Since its debut in 2006, South Korean boy band Big Bang has risen to global stardom, spearheading the spread of K-pop throughout Asia and the rest of the world. The group, comprised of five charismatic members; G-Dragon, Taeyang, T.O.P., Daesung, and Seungri, each bring their own unique style and talent. As they embark on their 10-year anniversary, they celebrate their unprecedented success taking to the world stage on their global tour. The band’s longevity proves they can transcend time as they continue to lead the Korean entertainment scene with trendy music and chic style. And while the members of Big Bang have developed their individual careers outside of the band their music journey is far from over.
On next month’s ‘Talk Asia’, CNN Seoul Correspondent Paula Hancocks catches up with Big Bang for an in-depth interview at S-Factory in Sungsu-dong, Seoul, where the group’s tenth anniversary exhibition is taking place. From reminiscing over the last ten years to forecasting ahead to the next decade, each member of the group shares their memories of the long journey that brought them to the top of K-pop.
The mother of Kenneth Bae spoke exclusively to CNN’s Paula Hancocks (@PhancocksCNN) about her recent visit to North Korea, where she visited her imprisoned son.
Kenneth Bae, who is an American citizen, was arrested last November and sentenced to 15 years of hard labor for what the North Korean regime called "hostile acts" and attempts to topple the government.
Myunghee Bae recounted the short visit with her son, saying it was a “very happy moment. At the same time, I could not believe he was a prisoner in North Korea; a new realization."
She also expressed just how difficult it was to leave him behind.
"It was very hard; I cannot express my pain and my heartache to leave him behind as a prisoner in North Korea. How long will it take to see him again?"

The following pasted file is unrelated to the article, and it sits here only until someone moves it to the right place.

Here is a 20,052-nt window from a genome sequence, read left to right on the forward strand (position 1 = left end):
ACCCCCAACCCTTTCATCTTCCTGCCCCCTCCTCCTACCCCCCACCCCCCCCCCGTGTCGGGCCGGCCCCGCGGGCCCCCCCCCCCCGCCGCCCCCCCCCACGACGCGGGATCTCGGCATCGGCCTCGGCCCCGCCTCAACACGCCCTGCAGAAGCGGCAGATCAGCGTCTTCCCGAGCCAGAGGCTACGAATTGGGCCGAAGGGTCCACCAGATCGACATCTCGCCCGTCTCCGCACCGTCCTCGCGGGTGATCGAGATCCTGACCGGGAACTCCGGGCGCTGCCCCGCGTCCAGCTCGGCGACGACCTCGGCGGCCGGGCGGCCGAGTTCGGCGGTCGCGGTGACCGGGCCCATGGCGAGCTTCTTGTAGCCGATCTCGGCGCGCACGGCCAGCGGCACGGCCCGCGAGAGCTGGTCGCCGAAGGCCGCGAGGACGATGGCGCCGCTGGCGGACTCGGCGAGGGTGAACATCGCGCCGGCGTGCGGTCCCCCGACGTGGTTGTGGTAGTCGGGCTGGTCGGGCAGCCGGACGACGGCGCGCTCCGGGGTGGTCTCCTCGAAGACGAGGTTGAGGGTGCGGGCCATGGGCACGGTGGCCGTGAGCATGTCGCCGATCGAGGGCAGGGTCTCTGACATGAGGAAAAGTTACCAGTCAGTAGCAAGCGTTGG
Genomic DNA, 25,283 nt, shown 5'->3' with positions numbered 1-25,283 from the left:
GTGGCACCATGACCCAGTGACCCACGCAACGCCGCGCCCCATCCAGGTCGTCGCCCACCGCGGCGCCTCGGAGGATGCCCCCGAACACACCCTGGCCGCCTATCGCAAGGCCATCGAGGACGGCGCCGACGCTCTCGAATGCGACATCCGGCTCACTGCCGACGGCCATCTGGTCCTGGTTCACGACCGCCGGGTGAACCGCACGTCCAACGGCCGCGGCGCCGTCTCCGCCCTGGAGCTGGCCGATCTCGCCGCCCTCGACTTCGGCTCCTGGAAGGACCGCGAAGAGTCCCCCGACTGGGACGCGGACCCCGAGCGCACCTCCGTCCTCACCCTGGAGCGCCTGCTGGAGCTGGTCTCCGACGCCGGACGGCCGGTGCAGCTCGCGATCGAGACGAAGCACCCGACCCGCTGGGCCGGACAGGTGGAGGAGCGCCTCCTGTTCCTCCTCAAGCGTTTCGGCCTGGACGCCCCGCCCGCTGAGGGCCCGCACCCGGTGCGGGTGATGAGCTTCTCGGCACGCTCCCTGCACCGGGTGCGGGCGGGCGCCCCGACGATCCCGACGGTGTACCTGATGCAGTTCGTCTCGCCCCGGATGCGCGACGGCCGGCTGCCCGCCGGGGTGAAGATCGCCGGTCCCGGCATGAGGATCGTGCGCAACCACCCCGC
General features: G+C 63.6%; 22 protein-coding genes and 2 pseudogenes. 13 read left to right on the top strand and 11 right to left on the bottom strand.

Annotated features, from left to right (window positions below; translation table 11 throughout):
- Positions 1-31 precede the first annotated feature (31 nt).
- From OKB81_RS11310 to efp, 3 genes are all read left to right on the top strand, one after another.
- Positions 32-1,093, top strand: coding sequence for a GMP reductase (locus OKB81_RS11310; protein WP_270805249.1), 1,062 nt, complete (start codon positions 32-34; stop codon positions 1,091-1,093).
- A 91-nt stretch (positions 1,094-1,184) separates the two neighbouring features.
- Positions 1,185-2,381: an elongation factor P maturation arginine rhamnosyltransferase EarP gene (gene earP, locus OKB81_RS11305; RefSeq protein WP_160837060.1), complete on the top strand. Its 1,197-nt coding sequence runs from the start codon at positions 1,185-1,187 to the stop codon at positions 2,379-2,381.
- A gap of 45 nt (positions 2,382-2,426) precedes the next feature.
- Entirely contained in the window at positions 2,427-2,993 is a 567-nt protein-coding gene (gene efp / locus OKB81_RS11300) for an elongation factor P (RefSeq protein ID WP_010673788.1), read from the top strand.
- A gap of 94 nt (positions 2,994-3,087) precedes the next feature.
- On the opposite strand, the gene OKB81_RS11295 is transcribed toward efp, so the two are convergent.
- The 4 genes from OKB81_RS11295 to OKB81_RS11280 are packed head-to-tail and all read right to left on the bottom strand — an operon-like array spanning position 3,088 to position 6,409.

CNN has been given rare access to North Korea as part of the country's commemoration of the 60th anniversary of the conclusion of the Korean War. CNN's senior international correspondent Ivan Watson, who's traveling with a large group of invited foreign journalists, is covering the elaborate ceremonies recognizing this anniversary. Follow him on Twitter for images and insight from inside Pyongyang at @IvanCNN.
In addition, CNN's Seoul-based correspondent Paula Hancocks has been traveling with U.S. war veteran Thomas Hudner for the last several days, documenting his attempt to search for the remains of his fallen comrade, Jesse Brown. CNN is one of three news organizations accompanying Korean War veterans on their trip to North Korea.
Paula Hancocks' reports from North Korea after the jump:
As CNN Worldwide marks the first year of the CNN Freedom Project, the network today announced a sweeping slate of new digital and television journalism for the project for the second half of 2012. Launched in mid-2011, the CNN Freedom Project shines light on the efforts of individuals and organizations working to fight the injustices of forced labor, sex trafficking, unauthorized organ harvesting, and other forms of human trafficking in the United States and around the world.
“The CNN Freedom Project marked a decision by our news organization to take a stand on an issue,” said Tony Maddox, executive vice president and managing director of CNN International. “As journalists, we have resisted taking positions, but with our global resources, how could CNN not be involved in raising awareness to these horrible injustices? And, through our collaborations with heroic NGOs working in these areas, we have pushed for change and are seeing tangible results: more than 1,000 people found freedom following a CNN Freedom Project story.”
On Friday's Newsroom International, CNN’s Paula Hancocks (@PHancocksCNN) reports on ‘Coaches Team’, a group of Americans who traveled to North Korea to teach North Koreans how to shoot hoops. Their hope is that basketball diplomacy can build trust where politics can’t.